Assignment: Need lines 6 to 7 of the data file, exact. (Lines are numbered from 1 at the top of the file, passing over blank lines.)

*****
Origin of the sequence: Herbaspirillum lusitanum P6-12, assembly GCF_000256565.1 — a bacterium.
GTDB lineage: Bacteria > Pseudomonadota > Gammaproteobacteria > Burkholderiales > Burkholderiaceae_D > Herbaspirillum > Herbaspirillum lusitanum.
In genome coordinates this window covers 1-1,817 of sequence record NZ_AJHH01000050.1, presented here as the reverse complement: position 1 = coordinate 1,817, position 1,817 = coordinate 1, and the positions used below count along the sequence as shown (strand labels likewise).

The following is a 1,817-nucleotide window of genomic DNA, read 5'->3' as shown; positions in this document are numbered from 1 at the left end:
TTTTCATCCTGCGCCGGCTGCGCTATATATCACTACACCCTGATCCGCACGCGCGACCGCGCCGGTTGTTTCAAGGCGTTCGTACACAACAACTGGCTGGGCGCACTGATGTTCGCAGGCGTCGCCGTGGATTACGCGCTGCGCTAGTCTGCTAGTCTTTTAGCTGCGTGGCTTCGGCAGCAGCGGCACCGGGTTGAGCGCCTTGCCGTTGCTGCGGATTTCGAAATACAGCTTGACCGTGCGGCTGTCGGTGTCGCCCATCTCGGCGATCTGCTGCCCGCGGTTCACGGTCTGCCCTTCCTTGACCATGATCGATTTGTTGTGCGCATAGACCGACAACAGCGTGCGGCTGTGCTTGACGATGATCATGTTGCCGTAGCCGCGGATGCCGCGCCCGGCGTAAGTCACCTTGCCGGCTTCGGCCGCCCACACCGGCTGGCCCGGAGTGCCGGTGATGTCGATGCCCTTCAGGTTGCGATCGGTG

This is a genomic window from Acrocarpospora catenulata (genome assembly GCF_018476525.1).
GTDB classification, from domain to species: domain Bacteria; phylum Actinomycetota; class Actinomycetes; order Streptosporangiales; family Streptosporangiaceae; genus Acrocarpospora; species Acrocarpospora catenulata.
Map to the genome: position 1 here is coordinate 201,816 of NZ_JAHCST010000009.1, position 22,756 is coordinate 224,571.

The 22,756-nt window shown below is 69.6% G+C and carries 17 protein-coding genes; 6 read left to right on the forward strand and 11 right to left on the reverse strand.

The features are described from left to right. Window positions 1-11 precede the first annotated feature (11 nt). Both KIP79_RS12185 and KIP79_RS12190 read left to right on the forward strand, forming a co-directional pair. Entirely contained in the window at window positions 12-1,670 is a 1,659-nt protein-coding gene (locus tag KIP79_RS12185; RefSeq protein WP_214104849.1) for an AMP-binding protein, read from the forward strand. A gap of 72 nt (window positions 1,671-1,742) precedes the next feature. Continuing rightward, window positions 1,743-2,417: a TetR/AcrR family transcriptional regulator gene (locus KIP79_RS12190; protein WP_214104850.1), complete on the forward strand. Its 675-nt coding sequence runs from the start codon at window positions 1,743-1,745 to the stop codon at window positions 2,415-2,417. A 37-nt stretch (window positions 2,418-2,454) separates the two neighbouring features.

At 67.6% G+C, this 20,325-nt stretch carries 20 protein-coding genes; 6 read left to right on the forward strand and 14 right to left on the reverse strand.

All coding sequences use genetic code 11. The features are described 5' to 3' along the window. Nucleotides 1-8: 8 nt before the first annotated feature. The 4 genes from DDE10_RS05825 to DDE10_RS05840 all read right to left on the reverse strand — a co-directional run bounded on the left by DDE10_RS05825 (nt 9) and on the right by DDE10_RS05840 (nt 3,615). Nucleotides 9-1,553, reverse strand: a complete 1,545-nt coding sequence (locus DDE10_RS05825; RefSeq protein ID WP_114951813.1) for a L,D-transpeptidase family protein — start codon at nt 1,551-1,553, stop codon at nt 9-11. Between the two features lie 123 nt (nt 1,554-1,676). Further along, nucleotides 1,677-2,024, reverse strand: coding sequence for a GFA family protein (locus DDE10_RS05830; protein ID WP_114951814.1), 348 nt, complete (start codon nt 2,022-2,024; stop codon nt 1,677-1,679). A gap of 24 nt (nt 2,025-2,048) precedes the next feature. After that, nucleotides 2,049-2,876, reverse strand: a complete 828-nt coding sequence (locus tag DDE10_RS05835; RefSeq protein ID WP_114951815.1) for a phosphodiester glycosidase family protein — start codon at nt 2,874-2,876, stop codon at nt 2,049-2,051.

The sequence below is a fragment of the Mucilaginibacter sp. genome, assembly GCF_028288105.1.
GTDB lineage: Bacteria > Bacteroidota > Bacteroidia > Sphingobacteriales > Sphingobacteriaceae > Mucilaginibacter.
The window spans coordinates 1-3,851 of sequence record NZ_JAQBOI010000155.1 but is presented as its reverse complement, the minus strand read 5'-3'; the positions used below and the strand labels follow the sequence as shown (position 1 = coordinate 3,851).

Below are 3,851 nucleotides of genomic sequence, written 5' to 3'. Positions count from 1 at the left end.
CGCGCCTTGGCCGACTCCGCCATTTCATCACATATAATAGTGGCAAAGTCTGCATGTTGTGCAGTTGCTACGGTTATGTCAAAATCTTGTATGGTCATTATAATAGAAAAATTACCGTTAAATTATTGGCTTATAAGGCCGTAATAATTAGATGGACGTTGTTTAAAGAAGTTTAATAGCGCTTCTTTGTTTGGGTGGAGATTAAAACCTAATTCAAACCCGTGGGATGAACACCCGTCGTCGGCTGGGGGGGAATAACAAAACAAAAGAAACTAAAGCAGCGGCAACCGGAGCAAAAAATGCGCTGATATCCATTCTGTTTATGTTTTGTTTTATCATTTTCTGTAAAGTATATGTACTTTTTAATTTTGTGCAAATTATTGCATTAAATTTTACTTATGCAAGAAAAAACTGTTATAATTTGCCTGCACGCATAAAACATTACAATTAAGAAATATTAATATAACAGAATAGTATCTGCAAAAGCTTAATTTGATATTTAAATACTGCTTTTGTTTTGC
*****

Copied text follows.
This is a genomic window from Acrocarpospora catenulata (genome assembly GCF_018476525.1).
GTDB classification, from domain to species: domain Bacteria; phylum Actinomycetota; class Actinomycetes; order Streptosporangiales; family Streptosporangiaceae; genus Acrocarpospora; species Acrocarpospora catenulata.